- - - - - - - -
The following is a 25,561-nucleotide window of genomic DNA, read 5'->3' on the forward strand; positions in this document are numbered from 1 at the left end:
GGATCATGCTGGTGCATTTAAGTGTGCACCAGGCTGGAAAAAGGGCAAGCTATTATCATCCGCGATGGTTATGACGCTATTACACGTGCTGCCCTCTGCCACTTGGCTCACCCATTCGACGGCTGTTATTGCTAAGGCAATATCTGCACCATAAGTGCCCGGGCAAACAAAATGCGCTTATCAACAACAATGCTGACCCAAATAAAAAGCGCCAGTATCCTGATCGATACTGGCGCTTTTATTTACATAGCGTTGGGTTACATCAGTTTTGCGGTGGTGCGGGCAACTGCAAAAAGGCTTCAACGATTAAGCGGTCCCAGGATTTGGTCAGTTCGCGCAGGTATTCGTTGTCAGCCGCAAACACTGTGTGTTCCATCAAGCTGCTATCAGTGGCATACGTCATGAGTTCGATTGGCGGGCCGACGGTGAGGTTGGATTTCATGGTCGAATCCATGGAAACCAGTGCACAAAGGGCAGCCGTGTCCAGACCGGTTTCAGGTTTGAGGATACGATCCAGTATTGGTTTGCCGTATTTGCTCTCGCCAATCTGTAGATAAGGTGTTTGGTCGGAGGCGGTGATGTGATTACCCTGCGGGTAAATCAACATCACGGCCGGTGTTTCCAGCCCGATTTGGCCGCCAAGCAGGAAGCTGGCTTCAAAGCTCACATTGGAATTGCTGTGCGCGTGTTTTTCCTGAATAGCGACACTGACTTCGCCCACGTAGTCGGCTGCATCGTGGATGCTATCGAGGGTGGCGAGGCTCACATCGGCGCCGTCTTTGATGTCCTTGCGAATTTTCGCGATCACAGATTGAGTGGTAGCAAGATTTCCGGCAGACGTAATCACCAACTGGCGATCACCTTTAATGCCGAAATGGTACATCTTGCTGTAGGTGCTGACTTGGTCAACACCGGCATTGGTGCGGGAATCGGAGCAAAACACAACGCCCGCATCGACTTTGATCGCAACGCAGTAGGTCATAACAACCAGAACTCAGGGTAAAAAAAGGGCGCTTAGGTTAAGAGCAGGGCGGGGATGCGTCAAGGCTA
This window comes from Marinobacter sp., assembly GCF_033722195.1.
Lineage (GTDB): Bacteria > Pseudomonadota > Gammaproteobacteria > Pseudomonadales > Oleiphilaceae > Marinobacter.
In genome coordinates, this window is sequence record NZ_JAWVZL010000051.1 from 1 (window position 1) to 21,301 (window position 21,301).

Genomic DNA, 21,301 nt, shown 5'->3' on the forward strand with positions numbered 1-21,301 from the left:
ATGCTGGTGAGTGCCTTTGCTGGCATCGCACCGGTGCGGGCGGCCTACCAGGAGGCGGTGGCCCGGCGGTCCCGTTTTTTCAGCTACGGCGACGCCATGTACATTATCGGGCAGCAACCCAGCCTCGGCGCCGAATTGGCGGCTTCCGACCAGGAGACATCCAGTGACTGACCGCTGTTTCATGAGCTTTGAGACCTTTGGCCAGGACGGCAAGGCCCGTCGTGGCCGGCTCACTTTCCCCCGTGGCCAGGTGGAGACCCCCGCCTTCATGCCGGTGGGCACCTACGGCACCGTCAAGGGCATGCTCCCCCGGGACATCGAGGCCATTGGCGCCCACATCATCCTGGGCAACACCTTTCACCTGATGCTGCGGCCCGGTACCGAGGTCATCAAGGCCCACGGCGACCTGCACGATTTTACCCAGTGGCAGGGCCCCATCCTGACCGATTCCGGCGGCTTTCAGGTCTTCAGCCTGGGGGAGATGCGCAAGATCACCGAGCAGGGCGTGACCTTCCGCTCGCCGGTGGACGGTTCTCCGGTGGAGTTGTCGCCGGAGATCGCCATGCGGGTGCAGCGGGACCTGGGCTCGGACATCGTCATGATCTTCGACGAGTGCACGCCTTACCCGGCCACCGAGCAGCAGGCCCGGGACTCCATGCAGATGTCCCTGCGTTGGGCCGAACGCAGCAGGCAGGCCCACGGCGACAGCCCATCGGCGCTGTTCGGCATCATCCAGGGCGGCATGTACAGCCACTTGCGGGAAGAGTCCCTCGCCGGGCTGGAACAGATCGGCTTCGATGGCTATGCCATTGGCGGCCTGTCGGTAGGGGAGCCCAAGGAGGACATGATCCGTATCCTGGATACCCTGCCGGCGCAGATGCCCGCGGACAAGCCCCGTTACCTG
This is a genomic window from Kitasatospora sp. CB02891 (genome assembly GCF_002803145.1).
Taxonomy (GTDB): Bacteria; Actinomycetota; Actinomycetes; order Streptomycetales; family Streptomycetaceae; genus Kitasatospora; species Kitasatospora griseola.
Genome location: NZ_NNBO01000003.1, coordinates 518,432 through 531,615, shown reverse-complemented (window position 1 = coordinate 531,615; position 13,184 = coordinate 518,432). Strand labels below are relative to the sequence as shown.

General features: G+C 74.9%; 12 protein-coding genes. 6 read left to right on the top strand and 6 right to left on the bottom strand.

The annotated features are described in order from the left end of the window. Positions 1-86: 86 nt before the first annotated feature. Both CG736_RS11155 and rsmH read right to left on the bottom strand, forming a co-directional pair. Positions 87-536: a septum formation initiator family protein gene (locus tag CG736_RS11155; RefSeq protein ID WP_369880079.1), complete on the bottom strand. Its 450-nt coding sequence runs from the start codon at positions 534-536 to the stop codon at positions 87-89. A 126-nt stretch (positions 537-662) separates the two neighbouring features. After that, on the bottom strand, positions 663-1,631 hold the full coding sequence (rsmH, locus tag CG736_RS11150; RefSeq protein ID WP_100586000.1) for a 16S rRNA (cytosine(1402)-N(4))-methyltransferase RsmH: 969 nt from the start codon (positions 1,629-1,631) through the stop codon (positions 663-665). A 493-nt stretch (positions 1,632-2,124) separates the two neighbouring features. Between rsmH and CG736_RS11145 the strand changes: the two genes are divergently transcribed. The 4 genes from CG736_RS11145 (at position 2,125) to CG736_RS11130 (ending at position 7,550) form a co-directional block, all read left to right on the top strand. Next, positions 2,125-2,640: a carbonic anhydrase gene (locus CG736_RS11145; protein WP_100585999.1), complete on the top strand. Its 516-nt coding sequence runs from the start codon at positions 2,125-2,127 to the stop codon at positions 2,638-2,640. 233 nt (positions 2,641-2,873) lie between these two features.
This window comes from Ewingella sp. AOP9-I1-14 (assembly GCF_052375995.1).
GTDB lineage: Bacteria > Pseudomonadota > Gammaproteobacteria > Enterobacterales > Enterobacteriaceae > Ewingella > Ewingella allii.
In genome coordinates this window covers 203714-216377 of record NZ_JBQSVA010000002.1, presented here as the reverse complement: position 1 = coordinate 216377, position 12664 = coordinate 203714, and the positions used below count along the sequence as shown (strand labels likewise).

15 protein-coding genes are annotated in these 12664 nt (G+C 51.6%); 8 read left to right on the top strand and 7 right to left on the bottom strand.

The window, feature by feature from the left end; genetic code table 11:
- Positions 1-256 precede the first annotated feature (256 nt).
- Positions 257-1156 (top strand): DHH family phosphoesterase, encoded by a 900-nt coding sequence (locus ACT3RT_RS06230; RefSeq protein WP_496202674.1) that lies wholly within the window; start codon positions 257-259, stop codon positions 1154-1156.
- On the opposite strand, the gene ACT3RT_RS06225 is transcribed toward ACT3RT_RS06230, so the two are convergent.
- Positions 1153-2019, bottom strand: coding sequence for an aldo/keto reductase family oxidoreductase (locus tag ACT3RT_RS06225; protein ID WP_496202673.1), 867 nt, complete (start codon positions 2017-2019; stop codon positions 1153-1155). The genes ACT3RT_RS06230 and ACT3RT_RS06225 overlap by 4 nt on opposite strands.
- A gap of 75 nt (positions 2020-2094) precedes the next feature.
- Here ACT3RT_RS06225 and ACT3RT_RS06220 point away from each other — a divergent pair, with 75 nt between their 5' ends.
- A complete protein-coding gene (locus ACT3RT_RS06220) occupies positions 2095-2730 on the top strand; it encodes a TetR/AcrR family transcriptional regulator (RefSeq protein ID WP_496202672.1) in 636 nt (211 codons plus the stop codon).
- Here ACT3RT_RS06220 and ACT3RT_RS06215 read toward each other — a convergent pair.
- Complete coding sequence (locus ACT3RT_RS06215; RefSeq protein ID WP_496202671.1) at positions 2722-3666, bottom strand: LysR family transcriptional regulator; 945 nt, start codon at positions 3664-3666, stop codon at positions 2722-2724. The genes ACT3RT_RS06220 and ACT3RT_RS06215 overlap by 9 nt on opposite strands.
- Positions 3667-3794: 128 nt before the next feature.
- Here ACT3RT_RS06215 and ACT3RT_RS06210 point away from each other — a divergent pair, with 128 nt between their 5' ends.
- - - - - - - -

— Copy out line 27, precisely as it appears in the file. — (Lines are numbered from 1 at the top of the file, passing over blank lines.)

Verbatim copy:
- Positions 3667-3794: 128 nt before the next feature.